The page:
# The difference between investment and costs

For many of us out there who have had the opportunity to learn or to work on accounting, this is something that is quite obvious. Yet, over the past years we have noticed that many entrepreneurs who have not had any experience with management or accounting tend to confuse these two concepts when doing their feasibility analysis for the first time. As a result, they end up stating costs that should be deemed as investment and vice versa. So, what is the difference?

#### Investment

The investment is the expenditure that a company (or an individual) does in long-term productive assets. Examples:

• Machinery
• Building and facilities
• Intellectual property (patents, brands)
• Software

Hence, investment expenditures are usually non-recurrent and the assets that the company acquires are long-lasting. An investment in creating productive capacity in factory will not be needed to be done again for as long those assets last.

#### Costs

Costs are expenses that the company must incur on a regular a basis. It includes the consumables of a manufacturing process, the services that it acquires from third parties, the costs with human resources, taxes and fees.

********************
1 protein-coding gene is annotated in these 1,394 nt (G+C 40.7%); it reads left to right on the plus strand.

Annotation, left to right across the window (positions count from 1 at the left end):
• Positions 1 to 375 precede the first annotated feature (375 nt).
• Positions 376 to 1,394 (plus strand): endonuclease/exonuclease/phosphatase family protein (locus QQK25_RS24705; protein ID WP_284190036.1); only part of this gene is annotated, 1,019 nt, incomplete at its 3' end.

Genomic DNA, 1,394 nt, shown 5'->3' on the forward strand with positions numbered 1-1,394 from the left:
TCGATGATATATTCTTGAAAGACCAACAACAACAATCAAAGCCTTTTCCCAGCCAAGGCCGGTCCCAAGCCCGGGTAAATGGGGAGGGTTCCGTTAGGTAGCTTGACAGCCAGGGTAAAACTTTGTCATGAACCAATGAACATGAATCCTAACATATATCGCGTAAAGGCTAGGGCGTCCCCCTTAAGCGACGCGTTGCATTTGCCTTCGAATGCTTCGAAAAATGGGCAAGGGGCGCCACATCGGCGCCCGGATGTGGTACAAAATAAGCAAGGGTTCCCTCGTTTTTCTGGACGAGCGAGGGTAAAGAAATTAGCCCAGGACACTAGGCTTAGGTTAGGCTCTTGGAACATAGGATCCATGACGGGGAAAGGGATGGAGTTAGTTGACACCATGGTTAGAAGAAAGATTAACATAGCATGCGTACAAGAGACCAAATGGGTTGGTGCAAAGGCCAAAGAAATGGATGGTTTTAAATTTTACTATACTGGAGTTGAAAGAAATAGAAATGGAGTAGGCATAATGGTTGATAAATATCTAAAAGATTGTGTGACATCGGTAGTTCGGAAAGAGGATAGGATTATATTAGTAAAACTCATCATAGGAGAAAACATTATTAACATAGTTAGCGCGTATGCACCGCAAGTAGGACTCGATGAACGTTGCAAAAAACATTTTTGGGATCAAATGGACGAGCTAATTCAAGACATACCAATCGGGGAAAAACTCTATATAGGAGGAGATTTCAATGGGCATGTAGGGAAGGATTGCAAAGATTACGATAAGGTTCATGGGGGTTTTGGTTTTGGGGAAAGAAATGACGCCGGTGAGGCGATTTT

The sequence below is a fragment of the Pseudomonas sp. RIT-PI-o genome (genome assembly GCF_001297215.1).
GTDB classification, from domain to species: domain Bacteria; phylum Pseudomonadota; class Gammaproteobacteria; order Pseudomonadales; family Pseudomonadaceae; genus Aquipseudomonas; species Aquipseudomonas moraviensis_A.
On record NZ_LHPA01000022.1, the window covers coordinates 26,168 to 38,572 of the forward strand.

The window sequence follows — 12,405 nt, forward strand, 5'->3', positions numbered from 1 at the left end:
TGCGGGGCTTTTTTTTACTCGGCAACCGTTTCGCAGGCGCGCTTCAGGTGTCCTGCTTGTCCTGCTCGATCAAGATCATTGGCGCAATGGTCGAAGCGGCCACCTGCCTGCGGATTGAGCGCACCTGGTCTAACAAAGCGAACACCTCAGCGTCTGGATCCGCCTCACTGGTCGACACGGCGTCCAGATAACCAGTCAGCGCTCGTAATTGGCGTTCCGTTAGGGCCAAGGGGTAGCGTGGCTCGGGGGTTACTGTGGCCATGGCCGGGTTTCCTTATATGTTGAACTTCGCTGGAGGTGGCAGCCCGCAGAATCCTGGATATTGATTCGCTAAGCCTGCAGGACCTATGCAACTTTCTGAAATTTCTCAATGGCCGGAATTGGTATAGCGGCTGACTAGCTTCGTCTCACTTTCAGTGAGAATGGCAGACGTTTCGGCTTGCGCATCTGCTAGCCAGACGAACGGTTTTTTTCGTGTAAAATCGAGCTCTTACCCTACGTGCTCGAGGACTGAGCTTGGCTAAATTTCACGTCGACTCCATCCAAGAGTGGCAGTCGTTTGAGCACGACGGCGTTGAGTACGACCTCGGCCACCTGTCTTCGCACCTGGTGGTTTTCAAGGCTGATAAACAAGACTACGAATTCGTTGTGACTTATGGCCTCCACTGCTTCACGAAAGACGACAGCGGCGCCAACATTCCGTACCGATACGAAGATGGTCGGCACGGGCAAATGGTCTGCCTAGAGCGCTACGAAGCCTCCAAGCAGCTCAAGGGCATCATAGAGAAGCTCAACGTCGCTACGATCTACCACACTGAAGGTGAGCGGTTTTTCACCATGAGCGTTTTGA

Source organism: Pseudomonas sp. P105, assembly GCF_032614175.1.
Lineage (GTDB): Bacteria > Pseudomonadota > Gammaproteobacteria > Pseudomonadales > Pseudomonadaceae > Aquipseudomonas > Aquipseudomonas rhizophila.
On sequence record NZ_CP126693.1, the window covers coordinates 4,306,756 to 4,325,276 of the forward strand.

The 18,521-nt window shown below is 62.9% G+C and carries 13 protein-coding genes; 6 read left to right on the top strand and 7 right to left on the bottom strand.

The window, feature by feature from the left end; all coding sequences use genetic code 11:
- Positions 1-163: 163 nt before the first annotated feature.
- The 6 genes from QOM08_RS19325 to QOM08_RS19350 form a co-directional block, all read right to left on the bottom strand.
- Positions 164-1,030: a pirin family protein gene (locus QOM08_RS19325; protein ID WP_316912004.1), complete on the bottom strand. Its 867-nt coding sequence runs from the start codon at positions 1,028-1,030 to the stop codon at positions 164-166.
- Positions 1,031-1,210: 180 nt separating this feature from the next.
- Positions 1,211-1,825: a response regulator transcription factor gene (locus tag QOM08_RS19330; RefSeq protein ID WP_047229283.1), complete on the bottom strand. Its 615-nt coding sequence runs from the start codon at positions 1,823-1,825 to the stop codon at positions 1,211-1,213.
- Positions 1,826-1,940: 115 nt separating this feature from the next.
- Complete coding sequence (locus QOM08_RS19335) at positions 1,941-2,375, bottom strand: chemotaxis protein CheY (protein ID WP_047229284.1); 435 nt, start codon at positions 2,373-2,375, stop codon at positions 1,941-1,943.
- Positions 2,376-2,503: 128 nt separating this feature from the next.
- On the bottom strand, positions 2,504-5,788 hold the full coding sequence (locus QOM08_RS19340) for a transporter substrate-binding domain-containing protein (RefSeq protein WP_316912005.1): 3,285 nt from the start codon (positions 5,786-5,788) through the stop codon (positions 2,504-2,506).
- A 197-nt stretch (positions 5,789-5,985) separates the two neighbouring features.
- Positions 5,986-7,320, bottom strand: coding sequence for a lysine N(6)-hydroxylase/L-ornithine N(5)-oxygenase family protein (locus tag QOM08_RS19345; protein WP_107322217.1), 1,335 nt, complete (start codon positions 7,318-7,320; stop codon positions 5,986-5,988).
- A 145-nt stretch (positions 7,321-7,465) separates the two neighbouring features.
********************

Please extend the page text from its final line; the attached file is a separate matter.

In very simple terms, the investment is the car that one buys to go from one place to another. The fuel, insurance and maintenance are the costs that one person needs to incur to get the car running properly.

If you are unexperienced with feasibility analysis it can be easy to confuse and end up putting investment as costs or costs as investment. Be careful about not getting it wrong as the outcome can be different from reality.

##### Example

You are making a business plan. Your investment items are 6.000 EUR. Your estimated yearly costs are 4.000 EUR. Your expected yearly revenue is 8.000 EUR. If you put investment and costs together and the addition of those items is 10.000 EUR. You would reach the conclusion that your net profit is -2.000 EUR.

 Year 1 Year 2 Year 3 Year 4 Revenue 8.000 8.000 8.000 8.000 Investment and costs together 10.000 10.000 10.000 10.000 Net profit -2.000 -2.000 -2.000 -2.000

That conclusion is incorrect. The correct analysis is:

 Year 1 Year 2 Year 3 Year 4 Revenue 8.000 8.000 8.000 8.000 Costs 4.000 4.000 4.000 4.000 Net profit 4.000 4.000 4.000 4.000

And the investment would be only 6.000 in the first year. More while on the first case it seems you would always be losing money, on the following the investment would be recovered by the mid-second year (as the accumulated net profit would around 8.000 by the end of the second year).

So, while doing your feasibility analysis be sure to not mix costs and investment. CASFLOAPP helps you out as the forms to state costs are clearly separated from the investment.